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fun in fours

After Dinner with the Boy

We’re creatures of habit, the Boy and I. After dinner, there’s really only one place to go. I could say it’s an effort to get exercise, but I’m the only one really moving: the Boy, he’s just laughing, chatting, fussing — being a typical two-year-old.


We move in shapes — triangles maybe — from the driveway to the swing to the sandbox, back to the driveway.


There are always interruptions. A siren sounds in the distance, draws closer. The Boy stops and watches.


After a bit more digging, he declares it’s time to go in. But on his way, it’s time for a little work, and I get a glimpse into his bilingual reality. In typical E fashion, he begins raking and explaining what he’s doing.


“To rake” in Polish is grabić. Before we head inside, he declares, “I’m grabing!”


A daughter of some Polish friends recently decided that she had outgrown an enormous plush bear that she had cherished for some time.


What to do with it? Goodwill? It’s a thought, but there’s no guarantee that the new owner will truly appreciate it.


And so she hit upon a simple idea: give it to L.


E, though, has also become completely obsessed with the teddy, miś in Polish.


They seem to have the same obsession, though.


And so it’s a wonderful way to spend the last few moments of the evening before bath time. Until L decides she wants to take it back to her room.

Split Duty

The Girl had a birthday party to attend. It was to include her favorites: a dear friend and art.

I, meanwhile, spent the afternoon with the Boy, doing our favorite things.


Denver Downs


Most of the day has been in a blur. Everyone moving, though E starts with a bit of reading.


No time until it’s evening, when K makes a deal with me: “Look after the kids now, and I’ll get dinner ready.” The Boy was already swinging, so I just kept up the rhythm, adding our little distinctives.


For example, the swing likes to break, it seems. At the top of the arc, it just stops, gets hung up on something. I push, I tug, and finally when I give it a bump, it gives way and continues on its way.


Another little trick: the foot grab. It’s a delicate little move because the Boy’s head seems like it could just pop back and crack the top of the swing seat if I’m not careful. It’s the kind of move we do once or twice during a session, then I instantly regret it, because the Boy just wants more.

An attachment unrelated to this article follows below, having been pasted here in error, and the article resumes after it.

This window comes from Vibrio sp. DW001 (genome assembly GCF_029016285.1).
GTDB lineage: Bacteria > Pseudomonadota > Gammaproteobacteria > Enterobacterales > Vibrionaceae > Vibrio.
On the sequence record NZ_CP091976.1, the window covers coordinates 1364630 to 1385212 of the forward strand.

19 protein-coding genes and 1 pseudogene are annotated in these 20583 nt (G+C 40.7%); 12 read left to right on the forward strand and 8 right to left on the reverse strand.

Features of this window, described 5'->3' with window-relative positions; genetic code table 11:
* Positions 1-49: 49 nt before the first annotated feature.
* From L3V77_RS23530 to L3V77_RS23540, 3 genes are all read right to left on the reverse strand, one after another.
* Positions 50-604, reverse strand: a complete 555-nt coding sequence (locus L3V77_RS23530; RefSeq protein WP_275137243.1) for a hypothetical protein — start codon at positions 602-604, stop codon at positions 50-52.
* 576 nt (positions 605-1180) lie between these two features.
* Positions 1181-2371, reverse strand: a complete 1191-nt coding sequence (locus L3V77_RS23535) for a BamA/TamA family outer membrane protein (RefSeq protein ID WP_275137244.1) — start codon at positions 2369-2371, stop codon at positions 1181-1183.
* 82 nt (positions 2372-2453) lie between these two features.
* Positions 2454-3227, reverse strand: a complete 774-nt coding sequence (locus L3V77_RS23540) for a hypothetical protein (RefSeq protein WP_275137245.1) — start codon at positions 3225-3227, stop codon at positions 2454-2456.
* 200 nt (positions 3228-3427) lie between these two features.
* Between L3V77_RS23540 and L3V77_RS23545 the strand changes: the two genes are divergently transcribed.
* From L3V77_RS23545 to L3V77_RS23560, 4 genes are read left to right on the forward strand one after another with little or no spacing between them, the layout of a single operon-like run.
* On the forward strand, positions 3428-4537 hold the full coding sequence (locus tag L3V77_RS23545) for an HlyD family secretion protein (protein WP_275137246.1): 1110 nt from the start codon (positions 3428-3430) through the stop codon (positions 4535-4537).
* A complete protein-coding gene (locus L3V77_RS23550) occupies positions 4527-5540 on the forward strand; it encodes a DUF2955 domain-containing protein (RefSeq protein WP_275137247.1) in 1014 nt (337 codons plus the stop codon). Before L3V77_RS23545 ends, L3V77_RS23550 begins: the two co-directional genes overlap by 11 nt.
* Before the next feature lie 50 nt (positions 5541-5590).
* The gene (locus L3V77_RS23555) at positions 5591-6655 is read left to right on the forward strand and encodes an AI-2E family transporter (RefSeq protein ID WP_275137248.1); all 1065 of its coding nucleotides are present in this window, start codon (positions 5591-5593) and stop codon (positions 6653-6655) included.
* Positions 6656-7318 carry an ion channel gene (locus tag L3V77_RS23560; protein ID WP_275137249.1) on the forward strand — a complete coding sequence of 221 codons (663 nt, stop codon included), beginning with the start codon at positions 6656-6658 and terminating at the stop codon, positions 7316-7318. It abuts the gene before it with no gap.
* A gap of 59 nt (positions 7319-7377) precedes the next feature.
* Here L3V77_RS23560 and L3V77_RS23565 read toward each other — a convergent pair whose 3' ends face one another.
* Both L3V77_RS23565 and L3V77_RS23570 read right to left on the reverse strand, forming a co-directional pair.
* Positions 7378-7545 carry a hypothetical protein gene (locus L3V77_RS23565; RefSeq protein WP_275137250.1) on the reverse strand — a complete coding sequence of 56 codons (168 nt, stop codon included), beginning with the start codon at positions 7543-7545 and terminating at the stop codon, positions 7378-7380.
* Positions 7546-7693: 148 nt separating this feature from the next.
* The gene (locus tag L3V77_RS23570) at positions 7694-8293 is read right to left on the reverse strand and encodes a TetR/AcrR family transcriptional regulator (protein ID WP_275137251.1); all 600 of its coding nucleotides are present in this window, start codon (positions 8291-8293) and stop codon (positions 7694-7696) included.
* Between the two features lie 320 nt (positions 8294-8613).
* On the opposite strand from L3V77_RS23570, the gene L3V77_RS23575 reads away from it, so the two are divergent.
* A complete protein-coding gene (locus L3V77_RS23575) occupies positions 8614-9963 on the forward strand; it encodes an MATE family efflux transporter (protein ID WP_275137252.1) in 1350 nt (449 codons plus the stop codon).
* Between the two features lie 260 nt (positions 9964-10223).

And of course the Girl’s insistence that it’s her turn causes more worries than a broken swing ever could: the Boy knows the broken swing is just a silly game, whereas the Girl’s turn is not.


No power yesterday just as we were getting ready to head out…


Autumn Ritual

In years past, last Tuesday night’s gathering would have filled a large-capacity auditorium, or even a civic center, like the Scope Arena in Norfolk, Virginia. They would have sat in dozens of rows on the floor, up risers, into the balcony area, and walking into the arena that first night would have produced an excitement in everyone that was audible.


Thousands of people, gathering for eight days, in locations all over the world. It would look something like this, except for more formal attire.


Part of my past that I haven’t experienced in almost twenty years as best I can remember. Ninety-five was the last time, I think. Those gatherings have continued through those years, but my trajectory has gone in the opposite direction before veering back to something more like an eighty-degree angle: not quite the same beliefs, but certainly not a denial of all the beliefs.

Those gatherings have continued for the last twenty years, though the single, monolithic church organization that originally held it has splintered into almost countless pieces, with the organization itself changing its name and completely reversing most of its old doctrines — like the required eight-day Old Testament festival observance — so that it is indistinguishable from other mainline Protestant groups. The splinters that fell away have been keeping up the tradition, though, and last Tuesday night, in Bend, Oregon, a pastor opened the gathering with a message that has been repeated every fall with the regularity of the changing leaves.

They’ve been starting like that for decades now — I still wonder every autumn how many more decades it will continue. When will a group that proclaims definitive prophetic events within our generation and has been proclaiming it in vain for something like seventy years (Germany will rise again, don’t you know?) — when will such a group (or in this case, groups) disappear for good? For how long can someone declare that “time is short” and warn people that a great confederation of European nations with Germany and the Vatican at the head will rise up and utterly decimate the United States? At which point does the hypothesis — no, the sure prophecy — become just too ridiculously and obviously wrong for anyone to take seriously?


I put on some Hank Williams; K taught the Boy how to dance.


Rainy Autumn Day

Rain, rain, rain. It poured, then drizzled, then paused, then repeated. All day.

“I guess we have a lazy day,” K laughed as we realized our original after-lunch, after-nap plans of going to a local pumpkin patch were not going to happen. We watched a movie, played games, did school work, chatted on the phone, took a nap (at least one of us), and finally, in the late afternoon or early evening, decided enough was enough. The advantage of having a park nearby.